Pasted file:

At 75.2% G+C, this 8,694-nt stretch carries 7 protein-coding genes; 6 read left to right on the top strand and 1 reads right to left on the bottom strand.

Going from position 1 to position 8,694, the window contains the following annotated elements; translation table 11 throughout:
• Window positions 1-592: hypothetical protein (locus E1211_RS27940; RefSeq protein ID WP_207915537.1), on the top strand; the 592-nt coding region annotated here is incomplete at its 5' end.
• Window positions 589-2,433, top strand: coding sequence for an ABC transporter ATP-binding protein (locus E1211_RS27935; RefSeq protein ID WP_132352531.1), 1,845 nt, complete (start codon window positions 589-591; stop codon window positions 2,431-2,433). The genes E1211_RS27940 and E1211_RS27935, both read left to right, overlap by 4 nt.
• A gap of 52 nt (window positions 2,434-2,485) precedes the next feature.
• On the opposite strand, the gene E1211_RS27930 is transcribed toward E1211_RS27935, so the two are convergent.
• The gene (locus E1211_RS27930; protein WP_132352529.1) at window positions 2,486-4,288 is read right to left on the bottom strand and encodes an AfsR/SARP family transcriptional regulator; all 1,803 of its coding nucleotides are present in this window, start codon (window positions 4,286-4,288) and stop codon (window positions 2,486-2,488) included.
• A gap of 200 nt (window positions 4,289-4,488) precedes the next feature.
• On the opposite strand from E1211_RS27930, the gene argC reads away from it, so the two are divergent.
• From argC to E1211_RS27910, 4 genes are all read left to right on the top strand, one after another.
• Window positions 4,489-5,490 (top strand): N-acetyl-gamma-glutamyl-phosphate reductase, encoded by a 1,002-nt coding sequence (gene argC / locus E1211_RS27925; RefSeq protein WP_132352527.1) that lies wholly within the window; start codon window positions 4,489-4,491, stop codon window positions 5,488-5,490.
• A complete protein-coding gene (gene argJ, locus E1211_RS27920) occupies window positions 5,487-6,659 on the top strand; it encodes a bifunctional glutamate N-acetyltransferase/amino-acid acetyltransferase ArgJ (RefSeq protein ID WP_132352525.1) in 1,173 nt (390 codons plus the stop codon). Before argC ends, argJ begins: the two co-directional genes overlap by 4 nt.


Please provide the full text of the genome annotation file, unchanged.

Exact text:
At 75.2% G+C, this 8,694-nt stretch carries 7 protein-coding genes; 6 read left to right on the top strand and 1 reads right to left on the bottom strand.

Going from position 1 to position 8,694, the window contains the following annotated elements; translation table 11 throughout:
• Window positions 1-592: hypothetical protein (locus E1211_RS27940; RefSeq protein ID WP_207915537.1), on the top strand; the 592-nt coding region annotated here is incomplete at its 5' end.
• Window positions 589-2,433, top strand: coding sequence for an ABC transporter ATP-binding protein (locus E1211_RS27935; RefSeq protein ID WP_132352531.1), 1,845 nt, complete (start codon window positions 589-591; stop codon window positions 2,431-2,433). The genes E1211_RS27940 and E1211_RS27935, both read left to right, overlap by 4 nt.
• A gap of 52 nt (window positions 2,434-2,485) precedes the next feature.
• On the opposite strand, the gene E1211_RS27930 is transcribed toward E1211_RS27935, so the two are convergent.
• The gene (locus E1211_RS27930; protein WP_132352529.1) at window positions 2,486-4,288 is read right to left on the bottom strand and encodes an AfsR/SARP family transcriptional regulator; all 1,803 of its coding nucleotides are present in this window, start codon (window positions 4,286-4,288) and stop codon (window positions 2,486-2,488) included.
• A gap of 200 nt (window positions 4,289-4,488) precedes the next feature.
• On the opposite strand from E1211_RS27930, the gene argC reads away from it, so the two are divergent.
• From argC to E1211_RS27910, 4 genes are all read left to right on the top strand, one after another.
• Window positions 4,489-5,490 (top strand): N-acetyl-gamma-glutamyl-phosphate reductase, encoded by a 1,002-nt coding sequence (gene argC / locus E1211_RS27925; RefSeq protein WP_132352527.1) that lies wholly within the window; start codon window positions 4,489-4,491, stop codon window positions 5,488-5,490.
• A complete protein-coding gene (gene argJ, locus E1211_RS27920) occupies window positions 5,487-6,659 on the top strand; it encodes a bifunctional glutamate N-acetyltransferase/amino-acid acetyltransferase ArgJ (RefSeq protein ID WP_132352525.1) in 1,173 nt (390 codons plus the stop codon). Before argC ends, argJ begins: the two co-directional genes overlap by 4 nt.